IPS Examines Debate Over Impact Of Climate Change On Health
“More intense rainfall, rising temperatures and climate-driven migration of human and animal populations due to repeated drought all affect the spread of tropical diseases,” Inter Press Service writes in an article examining the impact of climate change on health, a topic that “generated debate among the experts attending the 18th International Congress on Tropical Medicine and Malaria, held Sept. 23-27 in Rio de Janeiro.” “On one side of the debate stands researcher Ulisses Confalonieri, of Brazil’s state-run Oswaldo Cruz Foundation (Fiocruz), who argues that the press often oversimplifies a very complex issue,” IPS continues, adding, “On the other side, the president of the Brazilian Society of Tropical Medicine (SBMT), Carlos Henrique Costa Nery, told IPS that ‘it is not outrageous to say that climate change has inevitable consequences for tropical diseases.'”
Costa Nery added “that while the role of climate change in some of the effects seen in the realm of disease is still speculative, it has been documented in some instances, such as the case of leishmaniasis in Europe,” IPS writes, noting “there is agreement among experts that the phenomenon is difficult to explain in an isolated manner.” The news service adds Confalonieri “said the challenge today is to determine whether the climate changes seen so far have actually been a factor in the changes observed on the health front,” but noted “the few studies carried out have been isolated.” The news service discusses one such study and notes “Confalonieri, meanwhile, is getting ready to travel with a team of scientists from Peru, Ecuador and the United States to the Amazon region, to study the incidence of malaria in different settings that have been modified by human activity such as land use and the building of roads” (Frayssinet, 9/28).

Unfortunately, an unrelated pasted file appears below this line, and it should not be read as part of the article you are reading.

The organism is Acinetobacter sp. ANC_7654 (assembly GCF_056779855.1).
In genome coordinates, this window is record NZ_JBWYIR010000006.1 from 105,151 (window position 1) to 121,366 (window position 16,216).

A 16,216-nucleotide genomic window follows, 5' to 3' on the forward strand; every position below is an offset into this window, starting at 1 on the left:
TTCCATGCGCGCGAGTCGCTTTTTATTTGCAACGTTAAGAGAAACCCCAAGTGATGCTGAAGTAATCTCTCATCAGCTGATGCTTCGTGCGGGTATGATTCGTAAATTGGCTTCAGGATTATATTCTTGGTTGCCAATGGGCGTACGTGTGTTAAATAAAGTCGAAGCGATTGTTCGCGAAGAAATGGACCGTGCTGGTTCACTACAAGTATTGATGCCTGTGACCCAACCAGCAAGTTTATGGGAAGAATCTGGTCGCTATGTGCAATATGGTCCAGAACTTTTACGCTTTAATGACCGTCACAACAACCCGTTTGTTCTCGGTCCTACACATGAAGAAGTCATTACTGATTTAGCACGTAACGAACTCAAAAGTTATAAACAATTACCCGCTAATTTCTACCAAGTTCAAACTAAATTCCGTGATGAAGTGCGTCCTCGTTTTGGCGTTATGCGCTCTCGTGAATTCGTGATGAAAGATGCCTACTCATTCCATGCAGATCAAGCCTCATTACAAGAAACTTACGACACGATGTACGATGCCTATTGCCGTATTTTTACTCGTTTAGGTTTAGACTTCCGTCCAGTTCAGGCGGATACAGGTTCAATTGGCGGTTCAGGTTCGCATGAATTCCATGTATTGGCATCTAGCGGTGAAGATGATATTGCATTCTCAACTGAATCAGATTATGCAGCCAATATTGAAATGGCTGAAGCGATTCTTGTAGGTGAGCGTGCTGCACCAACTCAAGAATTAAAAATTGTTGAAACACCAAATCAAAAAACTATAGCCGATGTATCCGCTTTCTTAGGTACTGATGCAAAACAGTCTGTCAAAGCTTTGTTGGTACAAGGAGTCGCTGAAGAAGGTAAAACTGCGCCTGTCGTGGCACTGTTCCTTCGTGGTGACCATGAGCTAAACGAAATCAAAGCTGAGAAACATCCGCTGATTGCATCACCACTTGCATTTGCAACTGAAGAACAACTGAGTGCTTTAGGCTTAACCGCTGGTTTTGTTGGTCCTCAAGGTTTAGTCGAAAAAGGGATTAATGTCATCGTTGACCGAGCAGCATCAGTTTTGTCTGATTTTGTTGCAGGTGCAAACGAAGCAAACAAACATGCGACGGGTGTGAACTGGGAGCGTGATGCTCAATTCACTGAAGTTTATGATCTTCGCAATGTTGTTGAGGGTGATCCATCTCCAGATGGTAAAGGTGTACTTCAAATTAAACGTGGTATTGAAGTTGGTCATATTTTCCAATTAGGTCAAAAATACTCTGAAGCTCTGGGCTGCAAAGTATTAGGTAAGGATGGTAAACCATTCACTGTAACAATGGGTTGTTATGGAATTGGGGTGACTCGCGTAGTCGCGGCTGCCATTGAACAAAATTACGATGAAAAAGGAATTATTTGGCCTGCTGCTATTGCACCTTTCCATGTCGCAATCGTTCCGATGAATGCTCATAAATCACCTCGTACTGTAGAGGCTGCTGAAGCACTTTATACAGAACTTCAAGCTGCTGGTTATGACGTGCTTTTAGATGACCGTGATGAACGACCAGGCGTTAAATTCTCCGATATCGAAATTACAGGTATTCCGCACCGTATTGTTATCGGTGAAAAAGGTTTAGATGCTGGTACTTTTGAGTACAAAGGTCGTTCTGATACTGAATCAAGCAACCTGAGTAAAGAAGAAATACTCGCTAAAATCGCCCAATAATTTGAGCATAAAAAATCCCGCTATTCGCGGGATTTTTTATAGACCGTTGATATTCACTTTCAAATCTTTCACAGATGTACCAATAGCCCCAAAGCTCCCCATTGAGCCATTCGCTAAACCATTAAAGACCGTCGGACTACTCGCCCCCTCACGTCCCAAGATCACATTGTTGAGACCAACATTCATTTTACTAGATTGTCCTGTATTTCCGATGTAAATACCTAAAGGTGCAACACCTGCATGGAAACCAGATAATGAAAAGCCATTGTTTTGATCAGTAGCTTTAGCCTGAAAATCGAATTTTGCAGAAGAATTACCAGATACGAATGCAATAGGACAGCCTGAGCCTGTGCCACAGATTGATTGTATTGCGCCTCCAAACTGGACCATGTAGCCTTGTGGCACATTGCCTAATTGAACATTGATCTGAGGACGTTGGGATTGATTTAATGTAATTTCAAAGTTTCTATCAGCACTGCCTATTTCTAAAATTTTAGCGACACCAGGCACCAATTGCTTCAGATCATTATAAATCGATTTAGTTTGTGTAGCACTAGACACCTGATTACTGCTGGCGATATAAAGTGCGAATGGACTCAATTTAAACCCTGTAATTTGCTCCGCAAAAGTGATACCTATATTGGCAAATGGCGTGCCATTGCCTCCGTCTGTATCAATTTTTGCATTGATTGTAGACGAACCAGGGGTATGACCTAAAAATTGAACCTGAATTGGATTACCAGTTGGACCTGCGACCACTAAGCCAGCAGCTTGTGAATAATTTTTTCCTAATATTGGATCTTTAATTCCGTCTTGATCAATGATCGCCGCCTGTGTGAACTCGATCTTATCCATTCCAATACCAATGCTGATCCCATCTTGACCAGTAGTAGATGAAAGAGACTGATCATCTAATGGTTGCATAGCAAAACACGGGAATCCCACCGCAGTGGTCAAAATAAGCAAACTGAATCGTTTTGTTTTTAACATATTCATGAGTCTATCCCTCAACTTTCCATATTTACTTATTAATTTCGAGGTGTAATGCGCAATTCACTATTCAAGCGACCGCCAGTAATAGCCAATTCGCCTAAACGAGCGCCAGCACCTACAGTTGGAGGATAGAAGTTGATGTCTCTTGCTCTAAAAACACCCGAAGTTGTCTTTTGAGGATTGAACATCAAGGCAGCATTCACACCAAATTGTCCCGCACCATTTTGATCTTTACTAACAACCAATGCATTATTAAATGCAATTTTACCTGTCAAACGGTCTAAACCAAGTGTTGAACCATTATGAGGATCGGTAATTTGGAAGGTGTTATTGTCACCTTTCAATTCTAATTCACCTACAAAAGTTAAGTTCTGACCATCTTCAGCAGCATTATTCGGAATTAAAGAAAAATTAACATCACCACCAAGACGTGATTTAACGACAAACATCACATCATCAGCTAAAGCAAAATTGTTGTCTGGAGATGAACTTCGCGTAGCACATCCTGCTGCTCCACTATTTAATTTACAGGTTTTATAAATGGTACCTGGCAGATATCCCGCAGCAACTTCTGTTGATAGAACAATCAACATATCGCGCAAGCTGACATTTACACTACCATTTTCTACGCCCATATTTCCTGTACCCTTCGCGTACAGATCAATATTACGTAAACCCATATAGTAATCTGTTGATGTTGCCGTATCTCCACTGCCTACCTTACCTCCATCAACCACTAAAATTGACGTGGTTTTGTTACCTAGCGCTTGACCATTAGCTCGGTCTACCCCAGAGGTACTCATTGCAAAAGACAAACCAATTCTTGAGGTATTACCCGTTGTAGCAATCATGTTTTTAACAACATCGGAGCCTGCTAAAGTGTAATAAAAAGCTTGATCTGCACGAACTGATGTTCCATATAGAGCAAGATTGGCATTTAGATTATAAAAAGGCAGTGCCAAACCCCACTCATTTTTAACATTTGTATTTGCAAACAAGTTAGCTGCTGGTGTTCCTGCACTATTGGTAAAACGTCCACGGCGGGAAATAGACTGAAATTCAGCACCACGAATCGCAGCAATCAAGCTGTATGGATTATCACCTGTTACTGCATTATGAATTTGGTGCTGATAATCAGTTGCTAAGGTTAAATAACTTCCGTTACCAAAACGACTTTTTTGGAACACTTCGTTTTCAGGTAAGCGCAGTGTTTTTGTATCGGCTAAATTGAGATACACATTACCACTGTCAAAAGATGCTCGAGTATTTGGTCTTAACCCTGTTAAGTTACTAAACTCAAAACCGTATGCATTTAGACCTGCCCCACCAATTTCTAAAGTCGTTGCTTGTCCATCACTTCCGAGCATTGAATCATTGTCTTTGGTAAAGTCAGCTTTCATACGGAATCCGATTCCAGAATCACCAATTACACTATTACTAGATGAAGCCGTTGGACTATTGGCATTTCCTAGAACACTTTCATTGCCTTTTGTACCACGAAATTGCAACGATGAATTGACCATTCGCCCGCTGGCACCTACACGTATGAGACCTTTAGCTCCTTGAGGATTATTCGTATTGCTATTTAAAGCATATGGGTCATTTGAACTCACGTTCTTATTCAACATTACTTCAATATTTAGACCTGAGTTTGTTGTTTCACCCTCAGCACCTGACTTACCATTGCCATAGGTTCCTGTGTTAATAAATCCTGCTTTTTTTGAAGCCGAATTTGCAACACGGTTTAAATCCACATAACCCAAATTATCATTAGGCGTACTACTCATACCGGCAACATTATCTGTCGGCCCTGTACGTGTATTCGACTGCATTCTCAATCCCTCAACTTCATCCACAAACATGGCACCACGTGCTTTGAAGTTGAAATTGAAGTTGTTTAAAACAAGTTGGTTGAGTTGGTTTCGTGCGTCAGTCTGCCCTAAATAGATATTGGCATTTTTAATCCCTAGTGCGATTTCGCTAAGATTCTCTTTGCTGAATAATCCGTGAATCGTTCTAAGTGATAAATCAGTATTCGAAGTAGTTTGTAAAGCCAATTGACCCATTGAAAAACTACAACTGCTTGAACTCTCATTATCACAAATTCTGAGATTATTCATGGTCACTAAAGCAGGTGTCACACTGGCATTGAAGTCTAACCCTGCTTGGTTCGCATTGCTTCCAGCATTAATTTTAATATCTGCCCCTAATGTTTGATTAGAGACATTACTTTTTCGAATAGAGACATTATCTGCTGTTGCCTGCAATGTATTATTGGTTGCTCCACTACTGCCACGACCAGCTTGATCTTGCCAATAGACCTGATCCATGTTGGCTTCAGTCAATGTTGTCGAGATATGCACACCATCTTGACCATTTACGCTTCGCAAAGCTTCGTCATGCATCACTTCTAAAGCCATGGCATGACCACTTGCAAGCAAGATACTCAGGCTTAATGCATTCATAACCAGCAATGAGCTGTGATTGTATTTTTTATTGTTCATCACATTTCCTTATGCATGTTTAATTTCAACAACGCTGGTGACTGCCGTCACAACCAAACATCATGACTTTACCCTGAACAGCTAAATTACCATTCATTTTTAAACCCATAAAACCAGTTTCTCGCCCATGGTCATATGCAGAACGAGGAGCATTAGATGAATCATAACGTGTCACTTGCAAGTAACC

The KFF Daily Global Health Policy Report summarized news and information on global health policy from hundreds of sources, from May 2009 through December 2020. All summaries are archived and available via search.